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Popular literature seems to equate dark energy with the cosmological constant of the Einstein field equations. We know however that the dimensions of any constituent of the field equations is ${\rm length}^{-2}$, and that the metric tensor itself is dimensionless. This means that the dimensions of the cosmological constant are ${\rm length}^{-2}$. These are certainly not the units of energy! Are we to understand that "dark" energy has different dimensions than "normal" energy?

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  • $\begingroup$ Very helpful answer. My thanks to Kyle Oman. $\endgroup$ – Robert Harper May 3 '19 at 12:34
  • $\begingroup$ Welcome to the site. If you find an answer helpful, you upvote it(+1), or if you decide it is the best you check it as the best, the v below the votes on the left of the answers to your question $\endgroup$ – anna v May 3 '19 at 12:46
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It is customary to include a term $\Omega_\Lambda$, the density of dark energy relative to the critical density for closure, in the Friedmann equations. It is defined:

$$\Omega_\Lambda = \frac{\rho_\Lambda}{\rho_{\rm crit}} = \frac{c^2\Lambda}{3H_0^2}$$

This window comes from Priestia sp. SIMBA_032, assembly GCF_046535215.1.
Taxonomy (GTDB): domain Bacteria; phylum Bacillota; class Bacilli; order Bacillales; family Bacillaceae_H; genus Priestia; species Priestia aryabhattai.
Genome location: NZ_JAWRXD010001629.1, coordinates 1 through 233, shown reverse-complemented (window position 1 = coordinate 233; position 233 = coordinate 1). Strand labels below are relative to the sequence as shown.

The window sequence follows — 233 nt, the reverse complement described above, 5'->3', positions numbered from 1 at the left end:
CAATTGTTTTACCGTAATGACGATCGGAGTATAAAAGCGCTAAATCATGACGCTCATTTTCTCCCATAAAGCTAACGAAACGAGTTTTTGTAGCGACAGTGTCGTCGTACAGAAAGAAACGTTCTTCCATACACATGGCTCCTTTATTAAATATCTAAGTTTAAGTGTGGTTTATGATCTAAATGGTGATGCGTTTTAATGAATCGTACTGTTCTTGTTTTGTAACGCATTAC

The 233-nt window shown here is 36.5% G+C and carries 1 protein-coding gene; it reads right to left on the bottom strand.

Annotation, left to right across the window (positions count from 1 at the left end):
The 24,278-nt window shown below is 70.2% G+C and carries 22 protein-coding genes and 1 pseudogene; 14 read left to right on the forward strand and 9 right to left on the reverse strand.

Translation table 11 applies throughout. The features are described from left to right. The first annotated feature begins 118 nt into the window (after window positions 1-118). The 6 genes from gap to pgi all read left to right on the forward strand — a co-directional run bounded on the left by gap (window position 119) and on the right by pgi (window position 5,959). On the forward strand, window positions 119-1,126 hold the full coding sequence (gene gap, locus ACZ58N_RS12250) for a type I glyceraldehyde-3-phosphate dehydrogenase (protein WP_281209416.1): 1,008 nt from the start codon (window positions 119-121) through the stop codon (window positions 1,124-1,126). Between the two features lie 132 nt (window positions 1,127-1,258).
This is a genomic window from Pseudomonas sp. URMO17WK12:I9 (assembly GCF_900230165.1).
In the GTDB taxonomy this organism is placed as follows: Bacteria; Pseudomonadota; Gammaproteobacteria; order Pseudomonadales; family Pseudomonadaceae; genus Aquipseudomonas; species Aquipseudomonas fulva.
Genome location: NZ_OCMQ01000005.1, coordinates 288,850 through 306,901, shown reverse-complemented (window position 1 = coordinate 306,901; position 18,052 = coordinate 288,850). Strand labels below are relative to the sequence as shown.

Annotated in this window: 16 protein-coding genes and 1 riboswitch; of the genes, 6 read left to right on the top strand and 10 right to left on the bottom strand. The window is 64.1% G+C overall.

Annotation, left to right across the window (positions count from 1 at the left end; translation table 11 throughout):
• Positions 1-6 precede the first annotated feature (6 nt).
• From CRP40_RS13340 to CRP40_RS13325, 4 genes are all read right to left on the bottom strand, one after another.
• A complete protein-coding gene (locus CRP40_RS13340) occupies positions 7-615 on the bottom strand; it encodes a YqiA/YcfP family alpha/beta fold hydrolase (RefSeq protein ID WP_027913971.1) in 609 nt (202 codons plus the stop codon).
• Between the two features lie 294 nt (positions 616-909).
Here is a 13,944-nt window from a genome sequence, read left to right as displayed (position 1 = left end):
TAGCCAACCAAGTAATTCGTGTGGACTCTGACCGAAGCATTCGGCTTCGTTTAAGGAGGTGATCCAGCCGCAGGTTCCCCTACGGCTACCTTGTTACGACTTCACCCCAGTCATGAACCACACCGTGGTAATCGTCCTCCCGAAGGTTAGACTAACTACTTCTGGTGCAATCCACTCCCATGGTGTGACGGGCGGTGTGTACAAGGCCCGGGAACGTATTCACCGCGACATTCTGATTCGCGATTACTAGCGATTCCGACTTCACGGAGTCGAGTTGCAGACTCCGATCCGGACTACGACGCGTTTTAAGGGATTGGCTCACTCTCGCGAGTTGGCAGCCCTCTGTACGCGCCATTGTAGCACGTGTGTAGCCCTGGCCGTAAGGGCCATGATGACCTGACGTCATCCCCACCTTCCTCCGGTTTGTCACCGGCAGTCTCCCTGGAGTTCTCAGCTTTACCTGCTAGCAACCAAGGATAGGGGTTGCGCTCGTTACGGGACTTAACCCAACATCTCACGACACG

Since the critical density is $\frac{3H_0^2}{8\pi G}$, the (mass) density associated with $\Lambda$ comes out to be $\frac{c^2\Lambda}{8\pi G}$. The energy density would then be $\frac{c^4\Lambda}{8\pi G}$.

Indeed, the cosmological constant itself has units of ${\rm length}^{-2}$, but this is really just convention. One could just as easily define the constant with dimensions of ${\rm energy}$, then it would have a different numerical value, and a few extra constants would appear in the equations (e.g. $c$, $G$) to get the dimensions to work out correctly.

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  • $\begingroup$ One way to think about it is to move the $\Lambda$ term to the other side of the Einstein equation and then divide the whole equation by $\dfrac{8\pi G}{c^4}$ to change all terms into energy density dimensions. $\endgroup$ – Cuspy Code May 3 '19 at 12:03

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